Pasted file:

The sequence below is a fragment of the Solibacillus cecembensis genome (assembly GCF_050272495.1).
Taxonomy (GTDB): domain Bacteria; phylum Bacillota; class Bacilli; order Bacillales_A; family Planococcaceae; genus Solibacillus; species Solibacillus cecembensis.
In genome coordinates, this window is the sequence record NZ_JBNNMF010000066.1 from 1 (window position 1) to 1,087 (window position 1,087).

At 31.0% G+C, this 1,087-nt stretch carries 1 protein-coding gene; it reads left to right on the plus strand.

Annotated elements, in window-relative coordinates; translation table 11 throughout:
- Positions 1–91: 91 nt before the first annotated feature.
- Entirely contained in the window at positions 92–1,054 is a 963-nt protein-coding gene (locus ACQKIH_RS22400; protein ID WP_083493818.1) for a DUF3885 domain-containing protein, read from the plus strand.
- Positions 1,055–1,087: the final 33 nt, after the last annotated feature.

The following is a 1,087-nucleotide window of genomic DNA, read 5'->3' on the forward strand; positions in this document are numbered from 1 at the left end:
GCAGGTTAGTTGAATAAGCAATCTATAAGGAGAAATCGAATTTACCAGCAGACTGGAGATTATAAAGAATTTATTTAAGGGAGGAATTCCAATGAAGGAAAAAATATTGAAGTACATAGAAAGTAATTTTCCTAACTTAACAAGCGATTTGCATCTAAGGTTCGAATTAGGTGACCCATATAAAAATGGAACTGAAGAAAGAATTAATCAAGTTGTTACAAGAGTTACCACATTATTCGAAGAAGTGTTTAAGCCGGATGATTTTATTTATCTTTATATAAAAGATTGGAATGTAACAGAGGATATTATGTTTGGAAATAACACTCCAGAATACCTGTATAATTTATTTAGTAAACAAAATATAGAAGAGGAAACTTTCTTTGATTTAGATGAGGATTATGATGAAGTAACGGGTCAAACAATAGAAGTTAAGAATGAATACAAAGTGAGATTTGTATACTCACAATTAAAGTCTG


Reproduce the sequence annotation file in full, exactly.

The sequence below is a fragment of the Solibacillus cecembensis genome (assembly GCF_050272495.1).
Taxonomy (GTDB): domain Bacteria; phylum Bacillota; class Bacilli; order Bacillales_A; family Planococcaceae; genus Solibacillus; species Solibacillus cecembensis.
In genome coordinates, this window is the sequence record NZ_JBNNMF010000066.1 from 1 (window position 1) to 1,087 (window position 1,087).

At 31.0% G+C, this 1,087-nt stretch carries 1 protein-coding gene; it reads left to right on the plus strand.

Annotated elements, in window-relative coordinates; translation table 11 throughout:
- Positions 1–91: 91 nt before the first annotated feature.
- Entirely contained in the window at positions 92–1,054 is a 963-nt protein-coding gene (locus ACQKIH_RS22400; protein ID WP_083493818.1) for a DUF3885 domain-containing protein, read from the plus strand.
- Positions 1,055–1,087: the final 33 nt, after the last annotated feature.

The following is a 1,087-nucleotide window of genomic DNA, read 5'->3' on the forward strand; positions in this document are numbered from 1 at the left end:
GCAGGTTAGTTGAATAAGCAATCTATAAGGAGAAATCGAATTTACCAGCAGACTGGAGATTATAAAGAATTTATTTAAGGGAGGAATTCCAATGAAGGAAAAAATATTGAAGTACATAGAAAGTAATTTTCCTAACTTAACAAGCGATTTGCATCTAAGGTTCGAATTAGGTGACCCATATAAAAATGGAACTGAAGAAAGAATTAATCAAGTTGTTACAAGAGTTACCACATTATTCGAAGAAGTGTTTAAGCCGGATGATTTTATTTATCTTTATATAAAAGATTGGAATGTAACAGAGGATATTATGTTTGGAAATAACACTCCAGAATACCTGTATAATTTATTTAGTAAACAAAATATAGAAGAGGAAACTTTCTTTGATTTAGATGAGGATTATGATGAAGTAACGGGTCAAACAATAGAAGTTAAGAATGAATACAAAGTGAGATTTGTATACTCACAATTAAAGTCTG